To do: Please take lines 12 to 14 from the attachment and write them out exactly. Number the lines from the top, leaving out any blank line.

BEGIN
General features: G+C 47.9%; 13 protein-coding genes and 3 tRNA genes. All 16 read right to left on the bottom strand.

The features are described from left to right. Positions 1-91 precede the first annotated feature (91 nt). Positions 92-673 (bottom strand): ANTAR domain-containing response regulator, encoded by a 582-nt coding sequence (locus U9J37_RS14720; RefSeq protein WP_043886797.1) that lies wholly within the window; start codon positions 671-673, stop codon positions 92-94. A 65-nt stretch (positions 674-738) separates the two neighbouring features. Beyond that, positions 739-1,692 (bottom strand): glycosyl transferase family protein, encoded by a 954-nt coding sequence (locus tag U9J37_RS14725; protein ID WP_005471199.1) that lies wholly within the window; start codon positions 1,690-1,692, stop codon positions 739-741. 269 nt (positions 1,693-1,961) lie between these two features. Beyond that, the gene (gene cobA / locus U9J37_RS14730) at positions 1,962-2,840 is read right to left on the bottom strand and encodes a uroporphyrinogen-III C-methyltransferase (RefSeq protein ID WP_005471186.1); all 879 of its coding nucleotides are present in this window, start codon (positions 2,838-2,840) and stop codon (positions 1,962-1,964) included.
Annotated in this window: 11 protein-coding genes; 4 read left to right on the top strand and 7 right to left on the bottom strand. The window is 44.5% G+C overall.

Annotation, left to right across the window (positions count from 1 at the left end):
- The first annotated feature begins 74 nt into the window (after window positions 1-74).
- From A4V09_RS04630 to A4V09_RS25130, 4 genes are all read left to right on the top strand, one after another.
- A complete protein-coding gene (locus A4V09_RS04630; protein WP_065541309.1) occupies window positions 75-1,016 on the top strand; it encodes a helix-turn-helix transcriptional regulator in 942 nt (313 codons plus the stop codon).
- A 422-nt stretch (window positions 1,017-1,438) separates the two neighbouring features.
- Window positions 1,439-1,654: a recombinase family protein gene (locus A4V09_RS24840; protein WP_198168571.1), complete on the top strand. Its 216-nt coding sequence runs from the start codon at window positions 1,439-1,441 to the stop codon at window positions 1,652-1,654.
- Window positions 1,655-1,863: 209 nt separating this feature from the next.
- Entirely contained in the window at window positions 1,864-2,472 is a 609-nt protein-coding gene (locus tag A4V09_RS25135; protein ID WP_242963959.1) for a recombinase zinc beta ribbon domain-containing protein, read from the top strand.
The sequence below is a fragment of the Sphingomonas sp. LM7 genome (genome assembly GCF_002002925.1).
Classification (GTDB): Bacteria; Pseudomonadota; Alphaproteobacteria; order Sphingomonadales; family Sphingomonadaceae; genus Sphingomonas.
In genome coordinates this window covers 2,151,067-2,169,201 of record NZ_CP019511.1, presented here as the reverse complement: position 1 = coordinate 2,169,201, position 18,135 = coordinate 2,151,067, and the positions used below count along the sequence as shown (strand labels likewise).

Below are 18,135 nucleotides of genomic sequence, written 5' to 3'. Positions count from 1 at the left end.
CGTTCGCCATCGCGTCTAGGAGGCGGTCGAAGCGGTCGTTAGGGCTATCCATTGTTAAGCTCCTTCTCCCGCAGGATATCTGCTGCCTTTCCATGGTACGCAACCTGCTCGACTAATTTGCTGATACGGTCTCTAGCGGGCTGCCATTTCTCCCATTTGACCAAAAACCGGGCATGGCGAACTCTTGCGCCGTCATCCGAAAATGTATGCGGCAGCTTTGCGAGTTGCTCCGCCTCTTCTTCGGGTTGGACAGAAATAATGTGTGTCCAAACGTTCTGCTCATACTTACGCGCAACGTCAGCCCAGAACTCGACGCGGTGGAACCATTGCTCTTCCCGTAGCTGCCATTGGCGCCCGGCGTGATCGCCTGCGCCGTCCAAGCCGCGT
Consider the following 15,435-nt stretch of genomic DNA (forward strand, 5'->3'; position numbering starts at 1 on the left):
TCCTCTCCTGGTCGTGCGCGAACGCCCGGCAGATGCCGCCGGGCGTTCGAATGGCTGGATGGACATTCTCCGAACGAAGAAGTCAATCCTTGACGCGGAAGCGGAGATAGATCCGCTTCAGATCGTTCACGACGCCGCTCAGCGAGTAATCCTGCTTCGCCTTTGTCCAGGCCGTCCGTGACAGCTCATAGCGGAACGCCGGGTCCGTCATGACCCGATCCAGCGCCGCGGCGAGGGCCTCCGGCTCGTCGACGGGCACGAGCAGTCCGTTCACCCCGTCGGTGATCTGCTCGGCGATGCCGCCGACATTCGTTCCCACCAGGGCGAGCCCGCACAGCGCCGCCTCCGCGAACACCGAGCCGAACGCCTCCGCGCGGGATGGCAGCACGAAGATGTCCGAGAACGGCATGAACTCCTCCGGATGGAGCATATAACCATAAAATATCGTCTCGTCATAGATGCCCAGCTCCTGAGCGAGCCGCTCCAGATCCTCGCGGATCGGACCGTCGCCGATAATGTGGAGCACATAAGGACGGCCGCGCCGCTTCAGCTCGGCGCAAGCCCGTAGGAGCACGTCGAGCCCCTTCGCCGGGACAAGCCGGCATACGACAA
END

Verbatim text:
The sequence below is a fragment of the Sphingomonas sp. LM7 genome (genome assembly GCF_002002925.1).
Classification (GTDB): Bacteria; Pseudomonadota; Alphaproteobacteria; order Sphingomonadales; family Sphingomonadaceae; genus Sphingomonas.
In genome coordinates this window covers 2,151,067-2,169,201 of record NZ_CP019511.1, presented here as the reverse complement: position 1 = coordinate 2,169,201, position 18,135 = coordinate 2,151,067, and the positions used below count along the sequence as shown (strand labels likewise).